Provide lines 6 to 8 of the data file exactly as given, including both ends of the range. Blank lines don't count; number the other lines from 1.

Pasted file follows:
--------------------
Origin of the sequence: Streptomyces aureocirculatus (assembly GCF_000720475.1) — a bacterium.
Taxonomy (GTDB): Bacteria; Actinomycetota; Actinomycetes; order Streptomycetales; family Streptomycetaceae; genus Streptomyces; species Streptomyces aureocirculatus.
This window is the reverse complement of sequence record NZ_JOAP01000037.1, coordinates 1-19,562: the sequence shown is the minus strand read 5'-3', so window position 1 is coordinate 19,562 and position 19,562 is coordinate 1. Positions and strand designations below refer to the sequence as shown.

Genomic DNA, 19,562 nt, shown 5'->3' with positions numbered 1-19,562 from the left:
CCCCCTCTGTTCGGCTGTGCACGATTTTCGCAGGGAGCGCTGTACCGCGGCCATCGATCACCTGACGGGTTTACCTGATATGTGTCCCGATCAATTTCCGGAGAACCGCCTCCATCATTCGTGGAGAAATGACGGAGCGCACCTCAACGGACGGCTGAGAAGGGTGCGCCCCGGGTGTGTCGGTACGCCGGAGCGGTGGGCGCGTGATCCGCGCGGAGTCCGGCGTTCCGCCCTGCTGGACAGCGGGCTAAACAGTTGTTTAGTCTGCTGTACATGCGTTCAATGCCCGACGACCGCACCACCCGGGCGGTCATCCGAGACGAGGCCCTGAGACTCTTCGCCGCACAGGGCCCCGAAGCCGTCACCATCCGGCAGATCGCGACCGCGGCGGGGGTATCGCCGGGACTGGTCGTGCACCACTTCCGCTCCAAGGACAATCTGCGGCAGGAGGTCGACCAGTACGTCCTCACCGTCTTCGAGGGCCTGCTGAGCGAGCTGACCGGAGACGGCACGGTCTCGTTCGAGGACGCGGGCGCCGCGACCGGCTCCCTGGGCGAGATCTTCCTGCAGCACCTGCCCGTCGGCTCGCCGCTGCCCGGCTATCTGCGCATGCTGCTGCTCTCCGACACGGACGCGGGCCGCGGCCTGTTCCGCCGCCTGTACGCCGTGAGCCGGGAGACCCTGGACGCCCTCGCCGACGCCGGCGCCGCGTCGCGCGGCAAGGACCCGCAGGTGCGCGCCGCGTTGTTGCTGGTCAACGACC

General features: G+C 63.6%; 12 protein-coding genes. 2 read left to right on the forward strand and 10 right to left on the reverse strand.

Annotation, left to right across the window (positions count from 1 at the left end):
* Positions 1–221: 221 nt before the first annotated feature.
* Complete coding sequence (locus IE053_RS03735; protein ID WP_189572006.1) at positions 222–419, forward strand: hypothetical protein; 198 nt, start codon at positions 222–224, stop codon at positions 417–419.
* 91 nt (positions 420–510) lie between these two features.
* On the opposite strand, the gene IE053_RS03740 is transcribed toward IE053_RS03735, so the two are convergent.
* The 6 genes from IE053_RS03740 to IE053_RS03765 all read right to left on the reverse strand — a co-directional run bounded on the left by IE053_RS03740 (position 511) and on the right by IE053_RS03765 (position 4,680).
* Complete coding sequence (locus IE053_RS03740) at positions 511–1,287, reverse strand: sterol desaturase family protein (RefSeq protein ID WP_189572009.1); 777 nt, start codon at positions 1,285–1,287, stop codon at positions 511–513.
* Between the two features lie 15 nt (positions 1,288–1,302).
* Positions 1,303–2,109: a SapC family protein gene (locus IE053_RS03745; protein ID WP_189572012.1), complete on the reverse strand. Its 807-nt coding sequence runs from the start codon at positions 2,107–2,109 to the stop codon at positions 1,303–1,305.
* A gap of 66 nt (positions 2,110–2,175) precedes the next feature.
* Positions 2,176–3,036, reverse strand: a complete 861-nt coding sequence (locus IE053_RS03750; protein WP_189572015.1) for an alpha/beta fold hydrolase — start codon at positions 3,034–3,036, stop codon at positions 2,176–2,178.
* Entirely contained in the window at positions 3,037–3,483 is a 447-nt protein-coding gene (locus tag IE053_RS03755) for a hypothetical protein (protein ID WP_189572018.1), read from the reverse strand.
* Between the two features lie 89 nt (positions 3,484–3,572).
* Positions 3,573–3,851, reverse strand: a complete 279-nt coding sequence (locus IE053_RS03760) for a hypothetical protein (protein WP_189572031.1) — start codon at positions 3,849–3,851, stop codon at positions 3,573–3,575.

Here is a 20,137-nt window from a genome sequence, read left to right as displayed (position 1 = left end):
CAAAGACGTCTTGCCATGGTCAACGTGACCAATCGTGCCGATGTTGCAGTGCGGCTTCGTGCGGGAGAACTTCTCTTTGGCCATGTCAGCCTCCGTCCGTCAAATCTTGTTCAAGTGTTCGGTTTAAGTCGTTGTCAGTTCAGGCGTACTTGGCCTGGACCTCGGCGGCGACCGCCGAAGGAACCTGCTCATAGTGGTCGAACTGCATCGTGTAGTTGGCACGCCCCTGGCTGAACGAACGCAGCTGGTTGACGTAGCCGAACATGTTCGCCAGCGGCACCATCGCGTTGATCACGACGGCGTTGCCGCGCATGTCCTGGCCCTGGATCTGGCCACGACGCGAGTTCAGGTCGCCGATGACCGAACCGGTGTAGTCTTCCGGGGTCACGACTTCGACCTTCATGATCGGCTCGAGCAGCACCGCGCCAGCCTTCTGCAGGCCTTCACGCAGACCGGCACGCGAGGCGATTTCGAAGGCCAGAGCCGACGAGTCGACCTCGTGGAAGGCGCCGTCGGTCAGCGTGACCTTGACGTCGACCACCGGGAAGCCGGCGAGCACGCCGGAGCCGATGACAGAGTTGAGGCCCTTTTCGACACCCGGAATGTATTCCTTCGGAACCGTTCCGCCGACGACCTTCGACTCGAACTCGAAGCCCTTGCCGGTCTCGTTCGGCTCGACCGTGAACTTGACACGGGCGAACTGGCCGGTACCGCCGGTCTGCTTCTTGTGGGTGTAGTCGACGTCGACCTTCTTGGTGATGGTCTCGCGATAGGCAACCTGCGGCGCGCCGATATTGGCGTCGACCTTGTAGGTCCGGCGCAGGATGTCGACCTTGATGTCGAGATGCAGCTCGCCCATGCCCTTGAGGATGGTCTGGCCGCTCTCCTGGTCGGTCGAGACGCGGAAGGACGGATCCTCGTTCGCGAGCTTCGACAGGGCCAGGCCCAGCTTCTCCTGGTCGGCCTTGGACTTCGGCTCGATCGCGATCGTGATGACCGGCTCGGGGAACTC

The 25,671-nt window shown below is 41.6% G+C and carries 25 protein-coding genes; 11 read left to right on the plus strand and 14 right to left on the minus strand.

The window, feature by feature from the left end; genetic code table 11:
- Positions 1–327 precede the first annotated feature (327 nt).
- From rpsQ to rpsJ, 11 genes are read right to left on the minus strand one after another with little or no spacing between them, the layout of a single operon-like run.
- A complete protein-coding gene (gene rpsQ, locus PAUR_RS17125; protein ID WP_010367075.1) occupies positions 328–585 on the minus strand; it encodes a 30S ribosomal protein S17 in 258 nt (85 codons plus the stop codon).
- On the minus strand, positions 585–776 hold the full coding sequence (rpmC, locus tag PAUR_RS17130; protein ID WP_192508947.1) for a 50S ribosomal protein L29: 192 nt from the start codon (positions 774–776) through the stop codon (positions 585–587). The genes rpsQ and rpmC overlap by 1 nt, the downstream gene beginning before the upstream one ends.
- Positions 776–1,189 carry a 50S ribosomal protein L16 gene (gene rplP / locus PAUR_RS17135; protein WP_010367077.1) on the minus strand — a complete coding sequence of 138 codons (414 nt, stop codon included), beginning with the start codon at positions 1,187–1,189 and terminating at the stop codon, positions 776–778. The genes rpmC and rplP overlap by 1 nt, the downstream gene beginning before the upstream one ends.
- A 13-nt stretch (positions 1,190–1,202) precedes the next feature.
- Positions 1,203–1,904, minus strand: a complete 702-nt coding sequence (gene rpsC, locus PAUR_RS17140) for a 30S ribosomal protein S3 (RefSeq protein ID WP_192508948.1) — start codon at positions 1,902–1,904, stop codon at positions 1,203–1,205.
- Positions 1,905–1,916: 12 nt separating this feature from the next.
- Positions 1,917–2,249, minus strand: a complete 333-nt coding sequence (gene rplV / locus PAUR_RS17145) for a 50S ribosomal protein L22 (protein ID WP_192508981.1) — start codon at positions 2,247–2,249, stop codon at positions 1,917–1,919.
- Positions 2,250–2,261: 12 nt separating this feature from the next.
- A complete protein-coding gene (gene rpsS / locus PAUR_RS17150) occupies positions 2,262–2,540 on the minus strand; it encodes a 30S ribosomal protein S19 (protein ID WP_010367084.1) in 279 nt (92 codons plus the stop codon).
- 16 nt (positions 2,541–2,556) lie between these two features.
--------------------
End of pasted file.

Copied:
General features: G+C 63.6%; 12 protein-coding genes. 2 read left to right on the forward strand and 10 right to left on the reverse strand.

Annotation, left to right across the window (positions count from 1 at the left end):
* Positions 1–221: 221 nt before the first annotated feature.